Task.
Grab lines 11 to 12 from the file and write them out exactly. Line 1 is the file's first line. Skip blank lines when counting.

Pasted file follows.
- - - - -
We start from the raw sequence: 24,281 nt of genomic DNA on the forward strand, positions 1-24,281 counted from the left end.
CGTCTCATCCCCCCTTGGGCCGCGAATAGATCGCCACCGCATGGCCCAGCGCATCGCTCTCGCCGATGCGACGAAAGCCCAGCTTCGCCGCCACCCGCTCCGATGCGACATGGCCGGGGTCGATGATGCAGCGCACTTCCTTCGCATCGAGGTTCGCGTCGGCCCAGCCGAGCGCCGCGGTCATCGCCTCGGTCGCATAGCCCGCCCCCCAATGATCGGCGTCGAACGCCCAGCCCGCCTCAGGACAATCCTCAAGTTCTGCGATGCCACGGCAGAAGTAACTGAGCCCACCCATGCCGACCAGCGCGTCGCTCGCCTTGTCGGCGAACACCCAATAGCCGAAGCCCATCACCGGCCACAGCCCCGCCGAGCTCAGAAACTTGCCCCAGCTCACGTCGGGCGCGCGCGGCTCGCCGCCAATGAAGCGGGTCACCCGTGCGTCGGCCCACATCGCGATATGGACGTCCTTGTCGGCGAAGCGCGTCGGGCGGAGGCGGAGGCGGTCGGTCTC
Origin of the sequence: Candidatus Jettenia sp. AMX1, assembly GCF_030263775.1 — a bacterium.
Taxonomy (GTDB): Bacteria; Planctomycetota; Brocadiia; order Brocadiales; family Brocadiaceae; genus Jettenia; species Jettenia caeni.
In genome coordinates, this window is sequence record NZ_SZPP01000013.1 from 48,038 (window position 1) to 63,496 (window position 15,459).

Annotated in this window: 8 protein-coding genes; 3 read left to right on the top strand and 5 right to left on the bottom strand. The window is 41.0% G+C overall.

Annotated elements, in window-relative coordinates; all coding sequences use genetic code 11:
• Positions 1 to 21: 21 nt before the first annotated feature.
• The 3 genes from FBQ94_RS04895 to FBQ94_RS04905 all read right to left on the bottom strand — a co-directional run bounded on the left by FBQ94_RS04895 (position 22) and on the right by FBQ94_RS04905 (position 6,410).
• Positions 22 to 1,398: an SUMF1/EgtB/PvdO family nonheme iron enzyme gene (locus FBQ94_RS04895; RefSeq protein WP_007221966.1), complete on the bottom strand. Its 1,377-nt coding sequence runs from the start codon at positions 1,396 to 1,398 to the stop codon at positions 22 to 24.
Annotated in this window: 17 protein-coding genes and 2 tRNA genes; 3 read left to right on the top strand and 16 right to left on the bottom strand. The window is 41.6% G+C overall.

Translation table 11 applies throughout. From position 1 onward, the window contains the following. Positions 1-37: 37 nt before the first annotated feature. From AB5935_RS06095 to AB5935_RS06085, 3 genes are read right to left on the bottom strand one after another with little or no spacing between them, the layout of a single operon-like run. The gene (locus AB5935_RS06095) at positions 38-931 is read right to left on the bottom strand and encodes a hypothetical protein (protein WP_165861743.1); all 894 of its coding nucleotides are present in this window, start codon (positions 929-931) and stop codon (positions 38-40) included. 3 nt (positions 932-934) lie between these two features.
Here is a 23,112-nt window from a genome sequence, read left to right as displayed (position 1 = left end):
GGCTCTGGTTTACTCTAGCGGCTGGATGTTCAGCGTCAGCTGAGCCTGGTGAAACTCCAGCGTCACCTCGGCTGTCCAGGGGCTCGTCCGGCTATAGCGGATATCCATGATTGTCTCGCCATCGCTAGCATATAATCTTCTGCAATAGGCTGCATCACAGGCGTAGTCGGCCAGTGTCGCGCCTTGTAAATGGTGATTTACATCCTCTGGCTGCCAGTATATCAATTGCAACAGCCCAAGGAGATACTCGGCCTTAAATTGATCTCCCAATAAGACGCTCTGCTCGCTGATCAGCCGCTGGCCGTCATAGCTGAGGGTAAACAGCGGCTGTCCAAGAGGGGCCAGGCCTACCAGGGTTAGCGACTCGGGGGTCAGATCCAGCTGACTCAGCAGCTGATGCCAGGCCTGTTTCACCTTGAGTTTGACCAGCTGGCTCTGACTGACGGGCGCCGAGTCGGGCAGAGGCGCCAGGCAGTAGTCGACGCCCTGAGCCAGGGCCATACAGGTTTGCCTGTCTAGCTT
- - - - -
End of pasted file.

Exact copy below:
Annotated in this window: 17 protein-coding genes and 2 tRNA genes; 3 read left to right on the top strand and 16 right to left on the bottom strand. The window is 41.6% G+C overall.

Translation table 11 applies throughout. From position 1 onward, the window contains the following. Positions 1-37: 37 nt before the first annotated feature. From AB5935_RS06095 to AB5935_RS06085, 3 genes are read right to left on the bottom strand one after another with little or no spacing between them, the layout of a single operon-like run. The gene (locus AB5935_RS06095) at positions 38-931 is read right to left on the bottom strand and encodes a hypothetical protein (protein WP_165861743.1); all 894 of its coding nucleotides are present in this window, start codon (positions 929-931) and stop codon (positions 38-40) included. 3 nt (positions 932-934) lie between these two features.